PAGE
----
An alignment layer may also be formed on a cell wall (substrate) by pre-coating the substrate with a surfactant such as lecithin. This coating may form the sole alignment layer, as described in U.S. Pat. No. 4,577,930, or it may modify the zenithal alignment energy of an underlying grating alignment surface as described in GB 2 286 466.

It is known from WO 99/18474 to provide an oligomer or short chain polymer either spread on the surface or within the LC material at the cell walls, to reduce anchoring energy at the surface alignment structure. Benefits include reduced operating voltage. In the examples, the oligomer or short chain polymer is formed by curing a UV-curable material such as Norland N65, or by copolymerising a mixture of dithiols and di(vinyl ethers), in a LC host.

One problem with the use of oligomers or short chain polymers in prior art devices is that the polymerisation process results in a range of molecular weights, and the anchoring properties vary with different molecular weight ranges. This can lead to difficulties in reproducing the desired properties in a manufacturing process. Moreover, further polymerisation may take place over time in a device when in use. The use of reactive monomeric species may also limit the number of available component LC materials in the host mixture because of the need to avoid using components which may react with the monomeric species.

We have now surprisingly found that the switching properties of a LC display may be improved by the addition of non-polymerisable low molecular weight surfactant molecules to the LC.

SUMMARY OF THE INVENTION

According to a first aspect of the invention there is provided a liquid crystal device comprising a layer of a liquid crystal material contained between two spaced-apart cell walls provided with electrode structures for applying an electric field across at least some of the liquid crystal material, at least one of the cell walls being provided with an alignment structure for inducing a desired local orientation of molecules of the liquid crystal material adjacent thereto; wherein the liquid crystal material includes non-polymerisable low molecular weight surfactant molecules.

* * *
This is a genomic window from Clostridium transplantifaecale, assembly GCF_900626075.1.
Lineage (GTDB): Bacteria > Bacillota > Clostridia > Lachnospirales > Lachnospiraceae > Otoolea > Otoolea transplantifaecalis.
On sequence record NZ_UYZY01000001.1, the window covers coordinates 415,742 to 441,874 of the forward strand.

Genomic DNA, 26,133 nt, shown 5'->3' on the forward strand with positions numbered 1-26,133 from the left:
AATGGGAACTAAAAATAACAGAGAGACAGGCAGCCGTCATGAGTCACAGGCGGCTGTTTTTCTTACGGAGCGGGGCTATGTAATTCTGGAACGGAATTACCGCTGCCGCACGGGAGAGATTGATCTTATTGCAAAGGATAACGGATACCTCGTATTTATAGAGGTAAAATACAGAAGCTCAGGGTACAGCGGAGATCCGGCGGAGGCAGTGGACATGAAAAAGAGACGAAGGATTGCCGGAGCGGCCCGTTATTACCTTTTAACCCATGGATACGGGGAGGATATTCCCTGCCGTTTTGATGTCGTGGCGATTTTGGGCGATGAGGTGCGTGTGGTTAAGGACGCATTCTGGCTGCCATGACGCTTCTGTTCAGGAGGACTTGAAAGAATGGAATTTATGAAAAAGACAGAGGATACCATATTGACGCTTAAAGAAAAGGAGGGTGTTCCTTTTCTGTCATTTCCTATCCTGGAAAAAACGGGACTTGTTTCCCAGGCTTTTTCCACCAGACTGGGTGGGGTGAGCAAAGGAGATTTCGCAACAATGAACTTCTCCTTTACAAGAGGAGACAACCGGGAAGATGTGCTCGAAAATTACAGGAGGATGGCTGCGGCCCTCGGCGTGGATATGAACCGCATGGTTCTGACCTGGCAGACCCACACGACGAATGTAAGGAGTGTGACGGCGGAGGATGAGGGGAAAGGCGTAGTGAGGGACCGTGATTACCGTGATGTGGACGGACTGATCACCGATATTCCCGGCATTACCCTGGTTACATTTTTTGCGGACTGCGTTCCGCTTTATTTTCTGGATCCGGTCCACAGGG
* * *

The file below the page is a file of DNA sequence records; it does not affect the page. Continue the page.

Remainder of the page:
Use of a non-polymerisable low molecular weight surfactant material provides improved switching characteristics which are more precisely controllable and reproducible than oligomeric or polymeric additives, and provides a simpler manufacturing process. Although some of the additives could be polymerisable in combination with other suitable functionalised monomers, such combinations are not used in the invention.

We believe that the improved switching characteristics result from a reduction in anchoring energy and/or viscosity of the liquid crystal at the surface alignment. Accordingly, another aspect of the invention provides a liquid crystal device comprising a layer of a liquid crystal material contained between two spaced-apart cell walls carrying electrode structures and a surface alignment structure on at least one wall, and means for reducing anchoring energy and/or viscosity of the liquid crystal at the surface alignment on one or both cell walls;

  • wherein the means for reducing anchoring energy and/or viscosity comprises non-polymerisable low molecular weight surfactant molecules in the liquid crystal material.